June 1, 2023

CEE-focused ffVC is raising a €60m fund from an under-tapped market — Japanese LPs

It's very rare for European VCs to be backed by Japanese investors — but ffVC wants to build bridges between continents

Zosia Wanat

3 min read

The Warsaw office of New York-based investor ffVC has raised €32m of a new €60m fund — so far entirely from Japanese LPs. 

The fund, the Polish office's third, is a joint venture with JBIC IG Partners, a Japanese investment advisory firm. 

“Our mission is to build bridges between different regions: we’ve built a very good bridge between Europe and the US. We’re building the bridge between Japan and Europe and we’ll continue with this strategy in the upcoming years,” says Mariusz Adamski, partner at ffVC. 


Where will the money go?

FfVC wants to back 16-22 startups at late seed and Series A. It’s interested in companies working on enterprise software, industrial tech and sustainability transformation, and based in Germany, Austria, Poland, the Czech Republic, Slovakia, Romania and Hungary.

Maciej Skarul, general partner at ffVC, says the plan is to distribute capital evenly across these markets. But he also realises that some countries may offer more solutions in certain areas than the others.  

“This region isn’t homogenous,” he says.“Let’s be honest, in the area of sustainable transformation, we’ll naturally expect more interesting ventures from Germany and Austria.”

What’s ffVC’s track record? 

​​FfVC was set up in 2008 in New York, but in 2019 it opened an office in Warsaw with its own team of partners and investors. In 2020, ffVC launched its first central eastern Europe-focused fund, in partnership with Poland’s state-owned Totalizator Sportowy, and has so far built a portfolio of nearly 20 European companies, including Estonian fintech Montonio and German energy data infrastructure startup Comgy.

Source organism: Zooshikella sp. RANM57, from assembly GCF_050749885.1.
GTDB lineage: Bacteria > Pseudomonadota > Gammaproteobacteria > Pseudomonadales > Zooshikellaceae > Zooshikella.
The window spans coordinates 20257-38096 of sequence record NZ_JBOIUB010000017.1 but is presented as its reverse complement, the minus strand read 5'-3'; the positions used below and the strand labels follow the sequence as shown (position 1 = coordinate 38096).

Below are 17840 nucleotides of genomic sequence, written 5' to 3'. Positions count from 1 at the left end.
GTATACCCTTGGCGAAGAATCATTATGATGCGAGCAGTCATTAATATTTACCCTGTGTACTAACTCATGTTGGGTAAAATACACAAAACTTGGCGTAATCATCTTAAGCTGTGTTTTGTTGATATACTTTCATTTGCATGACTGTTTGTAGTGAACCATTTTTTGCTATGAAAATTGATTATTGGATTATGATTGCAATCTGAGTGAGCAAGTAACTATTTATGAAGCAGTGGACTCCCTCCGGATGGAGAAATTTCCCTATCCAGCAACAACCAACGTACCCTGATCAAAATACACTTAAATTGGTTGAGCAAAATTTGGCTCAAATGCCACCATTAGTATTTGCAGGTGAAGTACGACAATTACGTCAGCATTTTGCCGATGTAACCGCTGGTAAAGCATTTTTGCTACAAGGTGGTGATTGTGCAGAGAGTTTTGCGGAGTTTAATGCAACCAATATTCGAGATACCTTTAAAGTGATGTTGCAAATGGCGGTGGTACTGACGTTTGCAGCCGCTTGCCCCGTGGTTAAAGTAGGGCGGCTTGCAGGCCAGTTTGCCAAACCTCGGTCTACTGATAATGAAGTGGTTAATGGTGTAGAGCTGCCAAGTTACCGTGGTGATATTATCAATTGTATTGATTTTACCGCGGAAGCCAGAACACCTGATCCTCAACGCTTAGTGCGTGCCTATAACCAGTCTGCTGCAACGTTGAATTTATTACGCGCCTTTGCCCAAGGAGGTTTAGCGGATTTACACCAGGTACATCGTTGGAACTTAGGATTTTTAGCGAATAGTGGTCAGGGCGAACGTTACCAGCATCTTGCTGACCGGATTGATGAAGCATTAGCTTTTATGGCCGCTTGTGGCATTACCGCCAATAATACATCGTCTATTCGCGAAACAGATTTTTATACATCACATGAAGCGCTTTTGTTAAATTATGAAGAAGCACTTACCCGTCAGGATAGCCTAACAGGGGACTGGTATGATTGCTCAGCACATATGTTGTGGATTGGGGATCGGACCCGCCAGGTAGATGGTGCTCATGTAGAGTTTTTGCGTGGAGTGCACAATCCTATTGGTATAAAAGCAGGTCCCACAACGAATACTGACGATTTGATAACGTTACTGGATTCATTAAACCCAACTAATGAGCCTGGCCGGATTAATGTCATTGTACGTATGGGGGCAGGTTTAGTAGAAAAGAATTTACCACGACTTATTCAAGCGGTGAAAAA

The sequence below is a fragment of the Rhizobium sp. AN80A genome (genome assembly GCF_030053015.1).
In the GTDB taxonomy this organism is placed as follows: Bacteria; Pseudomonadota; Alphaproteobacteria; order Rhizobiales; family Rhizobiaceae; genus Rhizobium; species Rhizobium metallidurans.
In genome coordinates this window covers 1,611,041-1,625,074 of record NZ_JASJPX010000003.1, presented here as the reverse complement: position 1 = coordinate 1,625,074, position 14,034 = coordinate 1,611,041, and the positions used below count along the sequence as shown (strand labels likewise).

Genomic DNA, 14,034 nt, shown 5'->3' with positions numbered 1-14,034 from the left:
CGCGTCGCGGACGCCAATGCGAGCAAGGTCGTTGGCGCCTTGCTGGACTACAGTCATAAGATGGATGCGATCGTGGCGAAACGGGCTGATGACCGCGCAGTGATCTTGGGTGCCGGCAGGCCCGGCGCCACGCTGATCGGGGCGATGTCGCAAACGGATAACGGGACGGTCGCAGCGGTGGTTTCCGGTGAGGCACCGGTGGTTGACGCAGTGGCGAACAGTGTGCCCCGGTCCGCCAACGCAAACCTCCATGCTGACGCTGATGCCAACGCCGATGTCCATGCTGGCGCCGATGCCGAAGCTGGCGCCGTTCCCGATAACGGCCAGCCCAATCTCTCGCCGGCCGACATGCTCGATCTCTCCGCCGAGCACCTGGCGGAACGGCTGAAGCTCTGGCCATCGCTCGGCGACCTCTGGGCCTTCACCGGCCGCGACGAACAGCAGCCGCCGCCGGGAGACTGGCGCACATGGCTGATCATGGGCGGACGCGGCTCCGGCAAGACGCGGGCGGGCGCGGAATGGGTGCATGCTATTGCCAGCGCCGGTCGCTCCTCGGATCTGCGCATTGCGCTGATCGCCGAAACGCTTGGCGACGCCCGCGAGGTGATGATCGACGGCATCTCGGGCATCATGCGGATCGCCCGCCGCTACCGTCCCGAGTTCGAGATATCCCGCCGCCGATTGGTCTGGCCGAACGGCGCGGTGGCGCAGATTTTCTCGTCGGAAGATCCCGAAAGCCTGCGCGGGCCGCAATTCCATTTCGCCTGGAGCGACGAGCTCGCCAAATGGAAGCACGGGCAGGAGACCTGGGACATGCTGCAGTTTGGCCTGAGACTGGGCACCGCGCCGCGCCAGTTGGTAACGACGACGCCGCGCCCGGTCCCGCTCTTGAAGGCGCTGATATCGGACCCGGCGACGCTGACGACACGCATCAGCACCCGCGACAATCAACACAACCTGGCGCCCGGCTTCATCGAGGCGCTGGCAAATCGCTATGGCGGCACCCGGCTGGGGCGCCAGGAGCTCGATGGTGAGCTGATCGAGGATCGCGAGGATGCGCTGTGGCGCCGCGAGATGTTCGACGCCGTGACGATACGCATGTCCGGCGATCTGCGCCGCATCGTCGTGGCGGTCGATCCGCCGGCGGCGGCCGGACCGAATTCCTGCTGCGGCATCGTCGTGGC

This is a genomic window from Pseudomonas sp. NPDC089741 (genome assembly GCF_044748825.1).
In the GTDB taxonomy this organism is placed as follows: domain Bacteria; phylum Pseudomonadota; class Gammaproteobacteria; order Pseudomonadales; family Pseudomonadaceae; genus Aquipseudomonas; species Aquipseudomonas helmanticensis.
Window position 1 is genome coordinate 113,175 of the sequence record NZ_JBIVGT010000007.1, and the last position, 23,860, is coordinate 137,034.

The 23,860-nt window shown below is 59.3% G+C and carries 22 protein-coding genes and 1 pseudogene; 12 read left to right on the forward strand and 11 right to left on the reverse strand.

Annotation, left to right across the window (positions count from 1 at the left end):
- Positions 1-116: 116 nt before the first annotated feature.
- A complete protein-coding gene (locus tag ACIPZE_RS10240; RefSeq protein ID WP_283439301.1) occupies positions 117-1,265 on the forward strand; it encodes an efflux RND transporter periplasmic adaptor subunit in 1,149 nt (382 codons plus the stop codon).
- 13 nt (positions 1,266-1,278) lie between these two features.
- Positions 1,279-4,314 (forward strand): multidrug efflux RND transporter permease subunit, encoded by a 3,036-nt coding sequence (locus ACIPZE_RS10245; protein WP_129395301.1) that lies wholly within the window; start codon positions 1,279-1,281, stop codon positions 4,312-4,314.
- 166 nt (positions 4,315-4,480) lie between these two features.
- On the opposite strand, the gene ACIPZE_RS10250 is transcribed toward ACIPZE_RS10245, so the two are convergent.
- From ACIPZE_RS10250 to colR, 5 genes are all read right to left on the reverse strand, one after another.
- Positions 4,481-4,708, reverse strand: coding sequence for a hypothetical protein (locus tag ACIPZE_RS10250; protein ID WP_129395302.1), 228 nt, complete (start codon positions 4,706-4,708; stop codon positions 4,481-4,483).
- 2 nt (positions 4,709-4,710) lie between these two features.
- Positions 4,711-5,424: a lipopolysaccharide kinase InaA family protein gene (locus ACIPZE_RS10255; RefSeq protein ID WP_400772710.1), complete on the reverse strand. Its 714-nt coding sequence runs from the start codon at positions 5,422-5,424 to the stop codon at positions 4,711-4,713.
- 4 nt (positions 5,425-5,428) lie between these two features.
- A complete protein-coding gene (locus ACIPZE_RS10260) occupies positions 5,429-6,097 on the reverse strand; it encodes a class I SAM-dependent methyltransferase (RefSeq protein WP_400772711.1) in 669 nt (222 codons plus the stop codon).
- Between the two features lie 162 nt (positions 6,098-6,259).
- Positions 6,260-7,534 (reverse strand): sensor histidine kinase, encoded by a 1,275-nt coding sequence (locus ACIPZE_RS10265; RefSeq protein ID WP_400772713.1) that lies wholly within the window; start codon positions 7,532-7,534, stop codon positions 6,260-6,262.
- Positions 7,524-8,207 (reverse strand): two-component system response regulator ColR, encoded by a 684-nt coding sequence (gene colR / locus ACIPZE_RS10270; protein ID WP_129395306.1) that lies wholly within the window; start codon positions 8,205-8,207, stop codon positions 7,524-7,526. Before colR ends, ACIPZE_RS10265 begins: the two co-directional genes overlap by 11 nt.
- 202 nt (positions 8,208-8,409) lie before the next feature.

In 2022, it also launched a €50m fund to support Ukrainian founders. 

What’s the Japanese link all about? 

JBIC IG and ffVC will manage the fund together. JBIC partners Masayuki Ohta and Taro Hizume will join the team at ffVC. 

The new fund has so far been solely backed by Japanese LPs: Japan Bank for International Cooperation and several multinational Japanese companies. The fund is now in talks with other non-Japanese corporates and institutional investors. 

They’re interested in tapping into CEE’s tech talent — while ffVC is keen to put startups in its portfolio on the radar of Japanese corporations and investors. 

“The Japanese LPs have expressed keen interest in the engineering talent pool of the CEE region, which remains largely unexplored by Asian players. They anticipate forging strategic collaborations with startups in the region,” says Ohta. 

Adamski says that Japan is both an economic powerhouse and “a difficult market to expand to”. 

“We’ve figured that through a partnership we’re able to reach a wider group of potential investors but also companies that can work with our startups,” he says. 

Skarul adds that ffVC's portfolio startups don’t have to have clear plans to expand to Japan but “should be ready to work with big corporations” either in Japan or in other parts of the world. 


He also says such cooperation with Japan will mean that CEE gets noticed by the international investors. 

“It [the region] is seen as attractive but also like a ‘rough diamond’ — it’s not a straightforward target, nor a straightforward investment region. It’s for those who are looking for more, for the undiscovered value that is not straightforward for the rest of the world,” he says.

Zosia Wanat

Zosia Wanat is a senior reporter at Sifted. She covers the CEE region and policy. Follow her on Twitter and LinkedIn